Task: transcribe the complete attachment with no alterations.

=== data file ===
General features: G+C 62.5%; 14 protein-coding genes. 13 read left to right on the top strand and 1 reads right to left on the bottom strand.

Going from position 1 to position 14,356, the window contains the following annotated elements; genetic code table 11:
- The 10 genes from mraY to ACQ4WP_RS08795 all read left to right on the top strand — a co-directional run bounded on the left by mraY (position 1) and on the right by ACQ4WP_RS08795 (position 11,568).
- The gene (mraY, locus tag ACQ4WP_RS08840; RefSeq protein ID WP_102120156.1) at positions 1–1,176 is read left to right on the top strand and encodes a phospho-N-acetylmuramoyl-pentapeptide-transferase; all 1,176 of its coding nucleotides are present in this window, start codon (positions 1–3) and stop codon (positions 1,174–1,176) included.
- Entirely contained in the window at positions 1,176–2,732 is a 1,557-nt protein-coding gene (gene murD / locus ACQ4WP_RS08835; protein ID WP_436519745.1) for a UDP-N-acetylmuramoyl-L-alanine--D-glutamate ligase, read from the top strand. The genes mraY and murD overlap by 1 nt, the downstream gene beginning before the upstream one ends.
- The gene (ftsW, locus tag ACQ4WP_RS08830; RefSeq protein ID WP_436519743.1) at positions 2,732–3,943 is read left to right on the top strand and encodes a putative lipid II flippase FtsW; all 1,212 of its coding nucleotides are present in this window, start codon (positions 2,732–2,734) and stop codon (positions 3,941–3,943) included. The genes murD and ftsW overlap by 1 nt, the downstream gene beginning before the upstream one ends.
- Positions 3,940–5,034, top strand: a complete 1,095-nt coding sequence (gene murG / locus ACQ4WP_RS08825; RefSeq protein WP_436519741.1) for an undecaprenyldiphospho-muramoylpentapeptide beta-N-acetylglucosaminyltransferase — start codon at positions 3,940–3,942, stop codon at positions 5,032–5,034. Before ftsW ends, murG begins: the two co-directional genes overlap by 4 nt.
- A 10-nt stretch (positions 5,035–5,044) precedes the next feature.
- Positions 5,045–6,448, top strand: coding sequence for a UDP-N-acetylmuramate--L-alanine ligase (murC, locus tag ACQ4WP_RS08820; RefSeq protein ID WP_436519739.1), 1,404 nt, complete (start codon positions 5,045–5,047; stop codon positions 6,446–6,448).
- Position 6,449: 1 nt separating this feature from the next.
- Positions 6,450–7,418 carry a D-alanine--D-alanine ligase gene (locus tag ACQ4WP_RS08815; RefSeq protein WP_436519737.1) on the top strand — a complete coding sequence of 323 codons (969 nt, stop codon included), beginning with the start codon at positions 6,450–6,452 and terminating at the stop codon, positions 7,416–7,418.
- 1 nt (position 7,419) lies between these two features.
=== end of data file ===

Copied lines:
General features: G+C 62.5%; 14 protein-coding genes. 13 read left to right on the top strand and 1 reads right to left on the bottom strand.

Going from position 1 to position 14,356, the window contains the following annotated elements; genetic code table 11:
- The 10 genes from mraY to ACQ4WP_RS08795 all read left to right on the top strand — a co-directional run bounded on the left by mraY (position 1) and on the right by ACQ4WP_RS08795 (position 11,568).
- The gene (mraY, locus tag ACQ4WP_RS08840; RefSeq protein ID WP_102120156.1) at positions 1–1,176 is read left to right on the top strand and encodes a phospho-N-acetylmuramoyl-pentapeptide-transferase; all 1,176 of its coding nucleotides are present in this window, start codon (positions 1–3) and stop codon (positions 1,174–1,176) included.
- Entirely contained in the window at positions 1,176–2,732 is a 1,557-nt protein-coding gene (gene murD / locus ACQ4WP_RS08835; protein ID WP_436519745.1) for a UDP-N-acetylmuramoyl-L-alanine--D-glutamate ligase, read from the top strand. The genes mraY and murD overlap by 1 nt, the downstream gene beginning before the upstream one ends.
- The gene (ftsW, locus tag ACQ4WP_RS08830; RefSeq protein ID WP_436519743.1) at positions 2,732–3,943 is read left to right on the top strand and encodes a putative lipid II flippase FtsW; all 1,212 of its coding nucleotides are present in this window, start codon (positions 2,732–2,734) and stop codon (positions 3,941–3,943) included. The genes murD and ftsW overlap by 1 nt, the downstream gene beginning before the upstream one ends.
- Positions 3,940–5,034, top strand: a complete 1,095-nt coding sequence (gene murG / locus ACQ4WP_RS08825; RefSeq protein WP_436519741.1) for an undecaprenyldiphospho-muramoylpentapeptide beta-N-acetylglucosaminyltransferase — start codon at positions 3,940–3,942, stop codon at positions 5,032–5,034. Before ftsW ends, murG begins: the two co-directional genes overlap by 4 nt.
- A 10-nt stretch (positions 5,035–5,044) precedes the next feature.
- Positions 5,045–6,448, top strand: coding sequence for a UDP-N-acetylmuramate--L-alanine ligase (murC, locus tag ACQ4WP_RS08820; RefSeq protein ID WP_436519739.1), 1,404 nt, complete (start codon positions 5,045–5,047; stop codon positions 6,446–6,448).
- Position 6,449: 1 nt separating this feature from the next.
- Positions 6,450–7,418 carry a D-alanine--D-alanine ligase gene (locus tag ACQ4WP_RS08815; RefSeq protein WP_436519737.1) on the top strand — a complete coding sequence of 323 codons (969 nt, stop codon included), beginning with the start codon at positions 6,450–6,452 and terminating at the stop codon, positions 7,416–7,418.
- 1 nt (position 7,419) lies between these two features.